Our goals vary depending on our pursuit, depending on our need but generally speaking the same rules apply to all if we are to maximize activity and reach the productive end we truly desire. For the individual who supplements with anabolic androgenic steroids for therapeutic measures, most commonly being that of low testosterone treatment, as testosterone is needed androgen replacement is really all they will be concerned with; after all, if you’re testosterone deficient the only thing that will cure it is androgen replacement. It is the performance enhancer that will truly find understanding here to be a little more worthwhile as quality stacks and cycles will generally include steroids of both anabolic and androgenic nature and activity.
As the use of anabolic androgenic steroids will suppress natural testosterone production, with total suppression varying from steroid to steroid, in most cases the primary androgen testosterone is needed in exogenous fashion in order to maintain adequate levels in the body while the cycle is in play. For many this will be the only androgen they will need and anything else they add may be of a strict anabolic capacity; this does not mean you must add anything, some will be fine even more than fine with only testosterone; after all, it is not only highly anabolic and androgenic in nature but equal in both in-terms of makeup and action and extremely well-tolerated by most healthy adult men. For others , especially those who are really looking to grow and this is found in many bodybuilding and hardcore gym circles, multiple androgenic items may be coupled together in the same cycle with an additional possible strong anabolic in nature steroid. Prime examples of such stacks might be Testosterone/Trenbolone/ Anadrol ; with this stack you have two steroids of powerful anabolic and androgenic power and a third steroid in Anadrol, while possessing decent androgenic activity highly anabolic in nature.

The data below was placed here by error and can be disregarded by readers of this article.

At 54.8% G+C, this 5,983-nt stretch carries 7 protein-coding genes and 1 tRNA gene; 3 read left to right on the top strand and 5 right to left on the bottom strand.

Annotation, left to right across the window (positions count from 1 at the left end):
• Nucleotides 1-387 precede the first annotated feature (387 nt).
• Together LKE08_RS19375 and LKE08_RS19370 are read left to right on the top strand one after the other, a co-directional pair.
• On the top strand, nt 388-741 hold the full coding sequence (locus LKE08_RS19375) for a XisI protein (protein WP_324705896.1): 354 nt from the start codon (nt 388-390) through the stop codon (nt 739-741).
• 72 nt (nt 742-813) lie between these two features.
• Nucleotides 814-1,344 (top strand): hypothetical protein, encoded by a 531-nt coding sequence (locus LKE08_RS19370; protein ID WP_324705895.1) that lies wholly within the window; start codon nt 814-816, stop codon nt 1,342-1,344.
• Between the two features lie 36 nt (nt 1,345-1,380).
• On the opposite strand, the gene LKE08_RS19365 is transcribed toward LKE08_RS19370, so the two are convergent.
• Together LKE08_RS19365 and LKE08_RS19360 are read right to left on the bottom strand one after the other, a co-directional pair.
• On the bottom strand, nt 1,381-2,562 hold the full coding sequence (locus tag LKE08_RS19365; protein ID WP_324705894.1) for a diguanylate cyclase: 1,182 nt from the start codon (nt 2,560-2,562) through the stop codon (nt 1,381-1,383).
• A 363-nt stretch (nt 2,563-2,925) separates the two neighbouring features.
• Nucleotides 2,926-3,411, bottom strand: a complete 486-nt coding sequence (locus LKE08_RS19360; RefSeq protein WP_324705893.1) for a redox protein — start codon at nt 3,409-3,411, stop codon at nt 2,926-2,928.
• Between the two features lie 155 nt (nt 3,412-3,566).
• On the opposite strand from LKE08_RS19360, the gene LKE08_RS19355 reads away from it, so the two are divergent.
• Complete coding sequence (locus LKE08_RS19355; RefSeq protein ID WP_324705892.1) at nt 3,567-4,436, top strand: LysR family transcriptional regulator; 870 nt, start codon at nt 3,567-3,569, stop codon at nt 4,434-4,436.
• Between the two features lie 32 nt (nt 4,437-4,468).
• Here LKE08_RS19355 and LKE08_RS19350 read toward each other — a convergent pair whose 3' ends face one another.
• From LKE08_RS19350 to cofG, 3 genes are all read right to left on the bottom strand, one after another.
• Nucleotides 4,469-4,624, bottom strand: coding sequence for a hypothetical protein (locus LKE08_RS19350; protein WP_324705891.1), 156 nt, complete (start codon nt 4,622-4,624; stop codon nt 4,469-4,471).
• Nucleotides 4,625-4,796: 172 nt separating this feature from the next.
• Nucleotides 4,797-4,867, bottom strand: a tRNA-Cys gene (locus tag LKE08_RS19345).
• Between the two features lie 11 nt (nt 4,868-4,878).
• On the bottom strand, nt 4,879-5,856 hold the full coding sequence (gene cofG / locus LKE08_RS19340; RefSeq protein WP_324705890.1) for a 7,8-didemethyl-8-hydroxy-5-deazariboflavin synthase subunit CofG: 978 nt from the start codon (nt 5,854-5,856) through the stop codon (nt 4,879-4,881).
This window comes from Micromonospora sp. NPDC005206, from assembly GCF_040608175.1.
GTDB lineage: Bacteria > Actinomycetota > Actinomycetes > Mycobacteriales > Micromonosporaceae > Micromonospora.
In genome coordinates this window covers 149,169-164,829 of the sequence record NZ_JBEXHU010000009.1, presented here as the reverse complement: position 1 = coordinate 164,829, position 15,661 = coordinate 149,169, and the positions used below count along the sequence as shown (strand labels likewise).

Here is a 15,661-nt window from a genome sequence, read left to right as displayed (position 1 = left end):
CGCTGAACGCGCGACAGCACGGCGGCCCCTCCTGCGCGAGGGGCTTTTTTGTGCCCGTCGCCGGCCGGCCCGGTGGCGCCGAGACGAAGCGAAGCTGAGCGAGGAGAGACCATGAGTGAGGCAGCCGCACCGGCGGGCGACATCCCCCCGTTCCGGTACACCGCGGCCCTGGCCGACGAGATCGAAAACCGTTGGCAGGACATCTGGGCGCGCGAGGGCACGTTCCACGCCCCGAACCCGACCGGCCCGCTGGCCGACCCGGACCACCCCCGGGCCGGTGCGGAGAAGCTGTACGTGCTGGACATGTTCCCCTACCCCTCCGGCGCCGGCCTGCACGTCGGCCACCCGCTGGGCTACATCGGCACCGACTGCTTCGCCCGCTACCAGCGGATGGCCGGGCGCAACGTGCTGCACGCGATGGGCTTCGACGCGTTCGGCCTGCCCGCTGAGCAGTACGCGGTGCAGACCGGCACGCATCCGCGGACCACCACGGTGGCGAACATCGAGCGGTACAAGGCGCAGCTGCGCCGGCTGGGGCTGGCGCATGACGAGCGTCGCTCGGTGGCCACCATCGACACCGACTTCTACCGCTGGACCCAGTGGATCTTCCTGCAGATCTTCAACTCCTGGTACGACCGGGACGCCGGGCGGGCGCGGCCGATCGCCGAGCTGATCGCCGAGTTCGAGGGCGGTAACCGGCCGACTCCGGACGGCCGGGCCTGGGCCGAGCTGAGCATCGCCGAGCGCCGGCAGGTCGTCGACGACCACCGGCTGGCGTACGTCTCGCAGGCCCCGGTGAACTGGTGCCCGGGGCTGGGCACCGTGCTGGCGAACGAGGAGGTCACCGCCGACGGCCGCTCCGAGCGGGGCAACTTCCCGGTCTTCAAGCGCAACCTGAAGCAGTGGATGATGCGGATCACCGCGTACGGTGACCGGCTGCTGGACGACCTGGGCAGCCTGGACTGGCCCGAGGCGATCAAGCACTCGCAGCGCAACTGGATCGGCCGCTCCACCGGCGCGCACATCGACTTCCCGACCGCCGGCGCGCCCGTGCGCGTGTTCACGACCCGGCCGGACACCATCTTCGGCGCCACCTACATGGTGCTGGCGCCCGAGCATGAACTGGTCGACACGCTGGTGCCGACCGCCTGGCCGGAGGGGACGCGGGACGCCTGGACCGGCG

The immediate effects of AAS in the brain are mediated by their binding to androgen (male sex hormone) and estrogen (female sex hormone) receptors on the surface of a cell. This AAS–receptor complex can then shuttle into the cell nucleus to influence patterns of gene expression. Because of this, the acute effects of AAS in the brain are substantially different from those of other drugs of abuse. The most important difference is that AAS are not euphorigenic, meaning they do not trigger rapid increases in the neurotransmitter dopamine , which is responsible for the “high” that often drives substance abuse behaviors. However, long-term use of AAS can eventually have an impact on some of the same brain pathways and chemicals—such as dopamine, serotonin, and opioid systems—that are affected by other drugs of abuse. Considering the combined effect of their complex direct and indirect actions, it is not surprising that AAS can affect mood and behavior in significant ways.